Art Double-Header Draws Crowd for MOCA Parties

The County Museum of Art managed two splashy, artsy parties two nights running this week--closing down the "Treasures of the Holy Land" Tuesday night, opening the "Russia, the Land, the People" exhibit Wednesday. Although the legendary Dr. Armand Hammer made it only on Wednesday night (he has been slowed down slightly by some broken ribs), lots of art mavens made it on both go-rounds.

Tuesday, Iris and Bernie Cantor, Fred and Joan Nicholas (he'll be spearheading the building of the Disney addition to the Music Center, much as he did on the construction of MOCA), Diane and Gil Glazer, Mayor Tom Bradley, Max Palevsky and his new bride Jodie Evans (in a strapless black dress), Norman Lear and Lyn Davis, Mary Carol and Mickey Rudin, Bud Yorkin and Cynthia Sykes (ditto on the strapless), and dozens of others gathered for alfresco dining under the stars in the central court. Jerusalem Mayor Teddy Kollek was introduced by Lear, who warned that the mayor's name might be misleading--"He's not a soft and cuddly kind of guy--huggable, yes."

Kollek said the Jerusalem Museum and the LACMA had started at the same time--but that the problems his museum faced were different, especially in showing the various European and Arab groups that "their cultures are taken seriously . . . they feel more at home than they did before."

Chatty Cocktail Hour

Only the cocktail hour was spent outside Wednesday night as the crowd ebbed and flowed, people taking their time seeing the exhibit of Russian painting from the 19th Century. Mia and Dan Frost were back for the second night in a row, as were Daniel and Daisy Belin, and happily circulating in the crowd were former Gov. Edmund G. (Pat) and Bernice Brown (he's finishing up a book on capital punishment) chatting with Betty and Roy Anderson.

Brown insisted that he wanted to "recall the Duke (Gov. George Deukmejian) for the $80 rebate from the state," which Brown insisted should have gone instead to help struggling public schools.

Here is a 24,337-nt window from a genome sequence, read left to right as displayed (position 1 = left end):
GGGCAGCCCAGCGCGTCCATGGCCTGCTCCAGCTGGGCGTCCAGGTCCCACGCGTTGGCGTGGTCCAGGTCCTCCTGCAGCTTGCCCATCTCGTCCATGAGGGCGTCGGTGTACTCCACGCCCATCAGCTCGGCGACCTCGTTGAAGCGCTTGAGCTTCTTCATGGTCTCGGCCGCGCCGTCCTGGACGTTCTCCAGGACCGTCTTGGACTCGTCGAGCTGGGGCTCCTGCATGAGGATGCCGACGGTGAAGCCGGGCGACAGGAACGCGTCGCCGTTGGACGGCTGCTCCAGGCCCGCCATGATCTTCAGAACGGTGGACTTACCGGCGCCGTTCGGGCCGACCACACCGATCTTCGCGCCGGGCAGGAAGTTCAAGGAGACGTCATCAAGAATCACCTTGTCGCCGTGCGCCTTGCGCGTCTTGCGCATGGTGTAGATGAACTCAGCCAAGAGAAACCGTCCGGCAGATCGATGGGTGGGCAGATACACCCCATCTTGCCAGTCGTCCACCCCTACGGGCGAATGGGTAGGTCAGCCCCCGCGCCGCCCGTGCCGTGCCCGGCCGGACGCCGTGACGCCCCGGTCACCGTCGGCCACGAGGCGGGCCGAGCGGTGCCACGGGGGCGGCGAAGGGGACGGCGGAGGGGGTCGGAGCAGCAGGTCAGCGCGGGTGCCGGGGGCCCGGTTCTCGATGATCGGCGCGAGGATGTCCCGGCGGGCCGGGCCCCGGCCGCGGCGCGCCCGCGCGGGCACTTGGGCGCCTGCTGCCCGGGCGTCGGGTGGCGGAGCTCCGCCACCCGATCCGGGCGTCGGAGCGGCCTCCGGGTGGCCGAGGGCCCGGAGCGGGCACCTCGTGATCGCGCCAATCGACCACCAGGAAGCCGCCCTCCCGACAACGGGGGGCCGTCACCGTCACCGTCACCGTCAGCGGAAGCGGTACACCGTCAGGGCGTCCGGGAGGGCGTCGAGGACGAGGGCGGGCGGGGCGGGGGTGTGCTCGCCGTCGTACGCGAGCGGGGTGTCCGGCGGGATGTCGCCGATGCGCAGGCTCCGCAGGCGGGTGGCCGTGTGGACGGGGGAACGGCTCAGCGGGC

Also chatting it up were Occi dental's Rosemary Tomich and Paul and Dorothy Hebner, party-going champs Marvin and Barbara Davis chatting with Nancy Powell, Councilman Joel Wachs (with Susan Silver) and Councilman John Ferraro (Wachs was nice enough to explain to Ferraro which schools were in his district, which, of course, used to be Wachs' district), Jimmy and Gloria Stewart, Sybil Brand and Cesar Romero, Harold and Diane Keith (she was wearing a strapless batik with a large piece of pre-Columbian sculpture hanging from her neck) and Geri and Dick Brawerman.

Seated for dinner in the museum, the black-tie crowd listened attentively as museum director Rusty Powell and Board of Trustees President Belin praised what Belin called "an ambassador of peace, an ambassador of culture, Dr. Hammer."

Predicts Summit This Year

Hammer, who has a habit of doing the unexpected, then told the crowd that he was sure another summit would take place this year, and, just as cultural exchanges had been negotiated in previous meetings, this summit "will be the most important of all."

Art, Hammer said, is an emissary of peace. He was followed by V. I. Kazenin, the Soviet deputy minister of culture, who said through a translator that the exchange of art is "more than satisfying the needs of a handful of art lovers," that it instead promotes understanding between the two countries. He stressed that the greatest goal was to "avoid nuclear catastrophe. . . . It's very important to learn more about each other--our cultural roots and values."

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